Combustion Safety Testing is one of the most important components of the HEP QCI exam. Because it is linked to the safety of the occupants, it has been a fundamental element of BPI exams since the inception of the organization. As we make homes tighter and more energy efficient, we cut back on the supply of combustion air which can cause appliances to malfunction. Since traditionally the combustion appliances rely on the buoyancy of warm air to function, as appliances get more efficient, their smaller chimneys and flues take less back pressure to fail. More efficient systems use fans or blowers to force the air up the flue and out of the house, but it is the older, naturally drafted appliances (Category I gas appliances) that fail. Testing has to be done to be sure that won’t happen under any circumstance.
There are a number of combustion testing protocols for the combustion appliance zone or CAZ. BPI has been refining their standard for a number of years now. If you are going to get Home Energy Professional (HEP) QCI certification, you want to be sure that both you and your proctor and working from the same standard. Although the BPI 1200 Standard is now used for Building Analyst, Envelope, Heating, and AC & Heat Pump certifications, the HEP certifications still use the Building Analyst Professional Standard. It would be a good idea to make sure that your proctor knows that before you start the testing.
Take that and turn it in to a logical, sequential list. Since the field exam is open book, you can refer to this and check it off as you go along. Now, as an experienced auditor or building science professional, you may feel like you don’t need to check it off. You’ve done it a thousand times! Well, consider a pilot. They may have flown that plane a thousand times, but I for one, hope that they never skip items on their checklist! If you leave anything out and it cause you to fail, you will regret it. Oh, and make sure when you are finished, you go back over the list and put things back the way they were. You don't want to be fifty miles away and get a call from the homeowner about not having any hot water!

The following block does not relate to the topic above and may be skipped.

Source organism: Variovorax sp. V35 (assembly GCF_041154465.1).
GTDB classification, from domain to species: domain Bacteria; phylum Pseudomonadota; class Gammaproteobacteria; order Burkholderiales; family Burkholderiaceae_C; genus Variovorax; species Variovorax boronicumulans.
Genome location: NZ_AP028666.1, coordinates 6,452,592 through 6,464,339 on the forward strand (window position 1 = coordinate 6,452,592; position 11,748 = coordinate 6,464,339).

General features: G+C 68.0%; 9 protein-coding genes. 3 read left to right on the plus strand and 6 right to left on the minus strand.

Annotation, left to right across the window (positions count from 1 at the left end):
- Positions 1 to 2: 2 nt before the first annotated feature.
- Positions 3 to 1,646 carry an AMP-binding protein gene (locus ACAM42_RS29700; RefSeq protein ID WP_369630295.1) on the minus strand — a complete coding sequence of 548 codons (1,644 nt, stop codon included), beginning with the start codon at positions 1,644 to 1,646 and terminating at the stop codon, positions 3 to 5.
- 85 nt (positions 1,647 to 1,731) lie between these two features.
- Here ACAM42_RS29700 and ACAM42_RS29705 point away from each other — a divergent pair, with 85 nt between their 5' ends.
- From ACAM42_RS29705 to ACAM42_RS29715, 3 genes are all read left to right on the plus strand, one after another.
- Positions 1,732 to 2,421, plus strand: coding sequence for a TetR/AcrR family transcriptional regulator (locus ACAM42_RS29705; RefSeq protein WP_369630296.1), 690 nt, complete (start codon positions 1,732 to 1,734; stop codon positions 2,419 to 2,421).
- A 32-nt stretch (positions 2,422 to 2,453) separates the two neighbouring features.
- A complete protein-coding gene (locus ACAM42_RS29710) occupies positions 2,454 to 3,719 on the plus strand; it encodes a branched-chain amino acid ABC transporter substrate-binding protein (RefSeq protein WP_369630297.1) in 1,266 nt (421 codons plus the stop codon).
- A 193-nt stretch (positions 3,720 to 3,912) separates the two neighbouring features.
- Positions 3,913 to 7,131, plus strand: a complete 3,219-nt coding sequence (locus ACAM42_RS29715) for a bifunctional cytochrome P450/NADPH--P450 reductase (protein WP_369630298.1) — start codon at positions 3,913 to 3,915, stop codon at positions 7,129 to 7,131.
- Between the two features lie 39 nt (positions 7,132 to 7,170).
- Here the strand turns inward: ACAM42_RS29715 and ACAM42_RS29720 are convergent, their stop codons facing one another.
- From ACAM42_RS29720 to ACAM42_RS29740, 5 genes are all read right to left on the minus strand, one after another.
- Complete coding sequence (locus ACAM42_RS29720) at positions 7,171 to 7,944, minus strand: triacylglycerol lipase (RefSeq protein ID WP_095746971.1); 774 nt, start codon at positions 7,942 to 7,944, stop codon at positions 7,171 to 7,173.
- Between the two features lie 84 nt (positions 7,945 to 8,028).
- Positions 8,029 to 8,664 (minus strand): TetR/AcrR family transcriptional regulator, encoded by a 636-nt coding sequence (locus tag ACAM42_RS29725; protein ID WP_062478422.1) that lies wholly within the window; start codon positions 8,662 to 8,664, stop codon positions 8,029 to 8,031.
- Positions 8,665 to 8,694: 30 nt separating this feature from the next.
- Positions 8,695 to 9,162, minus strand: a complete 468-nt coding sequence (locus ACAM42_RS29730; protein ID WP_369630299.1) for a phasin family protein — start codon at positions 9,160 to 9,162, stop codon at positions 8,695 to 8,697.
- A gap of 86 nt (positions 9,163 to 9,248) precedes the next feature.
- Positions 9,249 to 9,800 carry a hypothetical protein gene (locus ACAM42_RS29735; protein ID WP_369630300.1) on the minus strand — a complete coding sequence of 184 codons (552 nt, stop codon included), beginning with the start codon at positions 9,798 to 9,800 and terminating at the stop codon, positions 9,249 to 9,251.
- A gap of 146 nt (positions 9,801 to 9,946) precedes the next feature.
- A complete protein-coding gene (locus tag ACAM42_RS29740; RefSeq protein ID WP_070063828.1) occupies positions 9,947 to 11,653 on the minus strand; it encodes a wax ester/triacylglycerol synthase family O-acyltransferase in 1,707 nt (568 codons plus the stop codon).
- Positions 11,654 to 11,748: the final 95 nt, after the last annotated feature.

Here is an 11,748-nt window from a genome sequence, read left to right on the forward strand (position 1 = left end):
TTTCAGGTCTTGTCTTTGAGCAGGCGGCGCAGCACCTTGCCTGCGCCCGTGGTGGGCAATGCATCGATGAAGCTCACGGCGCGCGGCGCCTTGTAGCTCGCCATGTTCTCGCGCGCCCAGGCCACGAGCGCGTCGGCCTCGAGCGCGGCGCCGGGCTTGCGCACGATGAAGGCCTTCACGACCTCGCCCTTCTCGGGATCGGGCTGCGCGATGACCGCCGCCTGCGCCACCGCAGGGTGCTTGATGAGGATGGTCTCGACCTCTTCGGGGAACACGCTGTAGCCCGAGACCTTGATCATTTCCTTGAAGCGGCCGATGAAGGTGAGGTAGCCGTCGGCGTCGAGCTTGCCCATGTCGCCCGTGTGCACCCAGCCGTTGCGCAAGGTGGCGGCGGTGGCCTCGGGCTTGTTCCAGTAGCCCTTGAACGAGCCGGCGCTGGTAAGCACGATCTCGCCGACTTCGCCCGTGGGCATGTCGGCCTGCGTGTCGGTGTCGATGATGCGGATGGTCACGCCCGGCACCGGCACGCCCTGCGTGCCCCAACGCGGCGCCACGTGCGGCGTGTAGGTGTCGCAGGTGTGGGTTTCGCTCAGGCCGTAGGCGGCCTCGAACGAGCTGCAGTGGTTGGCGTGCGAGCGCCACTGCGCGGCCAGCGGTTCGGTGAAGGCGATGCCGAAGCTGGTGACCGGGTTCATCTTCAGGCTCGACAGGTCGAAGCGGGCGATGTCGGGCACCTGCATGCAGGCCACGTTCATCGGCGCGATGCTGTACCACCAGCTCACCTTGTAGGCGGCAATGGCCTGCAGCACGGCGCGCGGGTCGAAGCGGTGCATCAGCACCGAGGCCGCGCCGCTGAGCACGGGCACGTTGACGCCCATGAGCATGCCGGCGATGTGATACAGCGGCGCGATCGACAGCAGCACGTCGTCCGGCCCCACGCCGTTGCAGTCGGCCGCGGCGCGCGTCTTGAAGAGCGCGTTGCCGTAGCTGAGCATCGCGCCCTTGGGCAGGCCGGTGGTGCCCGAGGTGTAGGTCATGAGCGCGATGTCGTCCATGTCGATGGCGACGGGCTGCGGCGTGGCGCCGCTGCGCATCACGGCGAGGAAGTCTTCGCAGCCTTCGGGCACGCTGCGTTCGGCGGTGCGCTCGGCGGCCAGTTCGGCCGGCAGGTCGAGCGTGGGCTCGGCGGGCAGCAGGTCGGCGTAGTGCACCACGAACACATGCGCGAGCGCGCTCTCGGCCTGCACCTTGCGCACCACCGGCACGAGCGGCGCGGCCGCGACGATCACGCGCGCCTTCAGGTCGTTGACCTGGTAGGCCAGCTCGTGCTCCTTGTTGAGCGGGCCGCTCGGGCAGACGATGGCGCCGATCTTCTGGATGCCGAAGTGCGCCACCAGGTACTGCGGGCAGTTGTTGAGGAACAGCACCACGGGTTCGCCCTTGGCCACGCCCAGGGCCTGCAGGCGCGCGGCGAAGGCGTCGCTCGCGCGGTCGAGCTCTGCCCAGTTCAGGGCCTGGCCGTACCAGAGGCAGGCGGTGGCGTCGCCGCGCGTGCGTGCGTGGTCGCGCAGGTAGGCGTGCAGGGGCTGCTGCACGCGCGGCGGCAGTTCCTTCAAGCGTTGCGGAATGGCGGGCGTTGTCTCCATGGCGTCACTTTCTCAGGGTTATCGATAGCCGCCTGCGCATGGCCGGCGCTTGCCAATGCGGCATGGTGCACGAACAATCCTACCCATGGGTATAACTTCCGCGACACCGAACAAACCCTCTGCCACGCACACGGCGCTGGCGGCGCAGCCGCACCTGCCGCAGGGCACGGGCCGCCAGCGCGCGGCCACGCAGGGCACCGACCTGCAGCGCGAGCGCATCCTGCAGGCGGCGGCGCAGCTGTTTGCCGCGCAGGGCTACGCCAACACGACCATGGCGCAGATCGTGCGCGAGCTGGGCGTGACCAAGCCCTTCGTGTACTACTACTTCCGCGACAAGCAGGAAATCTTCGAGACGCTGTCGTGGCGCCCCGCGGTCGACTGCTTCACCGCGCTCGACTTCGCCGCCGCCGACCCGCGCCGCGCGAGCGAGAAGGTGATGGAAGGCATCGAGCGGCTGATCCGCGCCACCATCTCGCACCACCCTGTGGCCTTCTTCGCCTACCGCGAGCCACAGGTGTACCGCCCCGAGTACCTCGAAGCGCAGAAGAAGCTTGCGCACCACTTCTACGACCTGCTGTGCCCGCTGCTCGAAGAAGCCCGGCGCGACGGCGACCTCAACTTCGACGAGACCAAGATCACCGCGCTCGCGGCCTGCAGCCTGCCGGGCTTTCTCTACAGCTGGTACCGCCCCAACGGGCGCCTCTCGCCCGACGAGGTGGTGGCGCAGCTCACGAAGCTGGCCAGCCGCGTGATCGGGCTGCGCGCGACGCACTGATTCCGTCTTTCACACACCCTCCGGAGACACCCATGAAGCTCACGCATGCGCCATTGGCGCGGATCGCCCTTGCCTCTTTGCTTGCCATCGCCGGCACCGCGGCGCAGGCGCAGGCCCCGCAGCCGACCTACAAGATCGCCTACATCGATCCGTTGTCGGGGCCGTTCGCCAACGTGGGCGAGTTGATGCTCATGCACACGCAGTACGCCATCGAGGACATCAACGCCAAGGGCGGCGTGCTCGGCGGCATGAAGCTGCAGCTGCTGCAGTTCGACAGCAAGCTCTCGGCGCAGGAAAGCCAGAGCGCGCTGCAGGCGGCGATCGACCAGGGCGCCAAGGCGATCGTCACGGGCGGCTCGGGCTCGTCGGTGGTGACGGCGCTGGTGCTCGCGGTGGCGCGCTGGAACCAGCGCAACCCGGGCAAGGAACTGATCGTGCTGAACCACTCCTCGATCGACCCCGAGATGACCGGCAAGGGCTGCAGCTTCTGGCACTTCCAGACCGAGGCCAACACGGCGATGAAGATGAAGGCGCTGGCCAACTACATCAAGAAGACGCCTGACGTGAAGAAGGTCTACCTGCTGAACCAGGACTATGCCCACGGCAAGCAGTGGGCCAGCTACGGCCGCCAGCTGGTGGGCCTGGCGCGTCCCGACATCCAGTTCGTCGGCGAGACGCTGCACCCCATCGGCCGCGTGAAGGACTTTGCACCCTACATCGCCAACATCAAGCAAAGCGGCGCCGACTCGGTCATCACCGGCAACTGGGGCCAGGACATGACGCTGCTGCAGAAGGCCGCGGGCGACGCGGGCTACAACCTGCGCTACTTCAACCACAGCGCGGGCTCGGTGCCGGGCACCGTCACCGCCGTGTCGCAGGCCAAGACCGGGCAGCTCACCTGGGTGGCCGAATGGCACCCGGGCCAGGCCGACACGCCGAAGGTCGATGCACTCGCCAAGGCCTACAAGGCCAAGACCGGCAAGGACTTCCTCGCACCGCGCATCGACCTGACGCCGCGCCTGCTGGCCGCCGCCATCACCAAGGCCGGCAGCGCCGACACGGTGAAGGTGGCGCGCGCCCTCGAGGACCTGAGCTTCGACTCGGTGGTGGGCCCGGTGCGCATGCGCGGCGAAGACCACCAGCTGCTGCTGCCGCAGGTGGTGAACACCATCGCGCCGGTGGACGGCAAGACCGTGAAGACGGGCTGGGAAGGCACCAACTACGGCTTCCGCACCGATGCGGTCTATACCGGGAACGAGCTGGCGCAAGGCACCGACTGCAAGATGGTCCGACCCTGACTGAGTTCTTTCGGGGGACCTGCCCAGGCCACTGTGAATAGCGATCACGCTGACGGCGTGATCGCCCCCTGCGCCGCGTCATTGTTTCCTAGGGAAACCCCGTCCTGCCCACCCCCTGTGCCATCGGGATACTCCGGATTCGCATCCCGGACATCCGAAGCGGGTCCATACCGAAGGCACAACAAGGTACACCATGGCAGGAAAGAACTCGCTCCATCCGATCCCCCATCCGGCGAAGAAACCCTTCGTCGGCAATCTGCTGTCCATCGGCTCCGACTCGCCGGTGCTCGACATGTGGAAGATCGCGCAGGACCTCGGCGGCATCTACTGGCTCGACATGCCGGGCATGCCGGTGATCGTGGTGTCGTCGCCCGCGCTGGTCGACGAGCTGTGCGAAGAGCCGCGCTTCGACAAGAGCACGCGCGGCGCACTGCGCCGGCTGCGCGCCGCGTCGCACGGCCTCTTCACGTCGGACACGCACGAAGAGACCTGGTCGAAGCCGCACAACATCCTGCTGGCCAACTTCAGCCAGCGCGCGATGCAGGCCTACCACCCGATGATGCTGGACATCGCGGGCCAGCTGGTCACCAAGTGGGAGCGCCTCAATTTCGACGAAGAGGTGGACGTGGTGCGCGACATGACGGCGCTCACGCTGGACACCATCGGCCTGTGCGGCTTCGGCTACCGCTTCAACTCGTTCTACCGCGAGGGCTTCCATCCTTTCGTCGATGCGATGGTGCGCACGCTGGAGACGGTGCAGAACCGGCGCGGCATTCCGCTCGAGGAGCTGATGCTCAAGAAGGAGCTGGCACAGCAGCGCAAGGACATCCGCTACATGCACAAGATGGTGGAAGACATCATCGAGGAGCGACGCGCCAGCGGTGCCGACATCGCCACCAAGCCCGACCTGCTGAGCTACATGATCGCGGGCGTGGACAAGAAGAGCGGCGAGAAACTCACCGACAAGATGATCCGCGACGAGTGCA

When you assemble your CAZ checklist, make sure that you combine other elements of the HEP QCI Field Guide. For example checking the chimneys to be sure that they comply with the 10:2 rule (chimney terminates two feet higher than anything in a ten foot radius) and have a 1/4" slope rise per foot of run. All that stuff should be on your checklist.
During the field test you want to be efficient and you want to talk all the time, telling your proctor what you are doing and why you are doing it, explaining everything. But don’t look for confirmation. If you say, “I’m putting my manometer probe in this hole I made in the flue. Right?” the proctor should not give you any indication of whether you have completed the task successfully. The proctor and his/her camera should be mute and effectively invisible.
This may sound basic, but make sure that the appliances in the test house will fire when you want them to! Some water heaters may be full of hot water and turning the thermostat up won’t get them to fire. You may have to run the hot water. (I have had candidates under the pressure of testing, fling on the cold water tap and wonder why nothing is happening! Testing does weird stuff sometimes.)
Also make sure you are familiar with your tools – particularly if you are borrowing them. You want to know how to turn them on and set them up to take the readings that you need. You want to make sure that the batteries aren’t dead. Some combustible gas leak detectors and other tools time out after a while, for example. You don’t want to be running downstairs and outside to restart the tool in the middle of the test. (This is true whether it is for a certification test or just a regular, run-of-the-mill audit!)
Just to be allowed to take the HEP QCI exam means that you have a lot of experience. You’ve done most of these tasks hundreds of times. But it may have been a while since you did your initial BPI training. Be sure you take advantage of all the resources available to you and don’t take the testing too casually.
If you are planning to challenge the BPI Quality Control Inspector’s certification, you might find the Quality Control Inspector’s Residential Handbook helpful. Scheduled for publication on June 1, 2015. For updates and a discount on publication, please add your name and email address by clicking on the book below.
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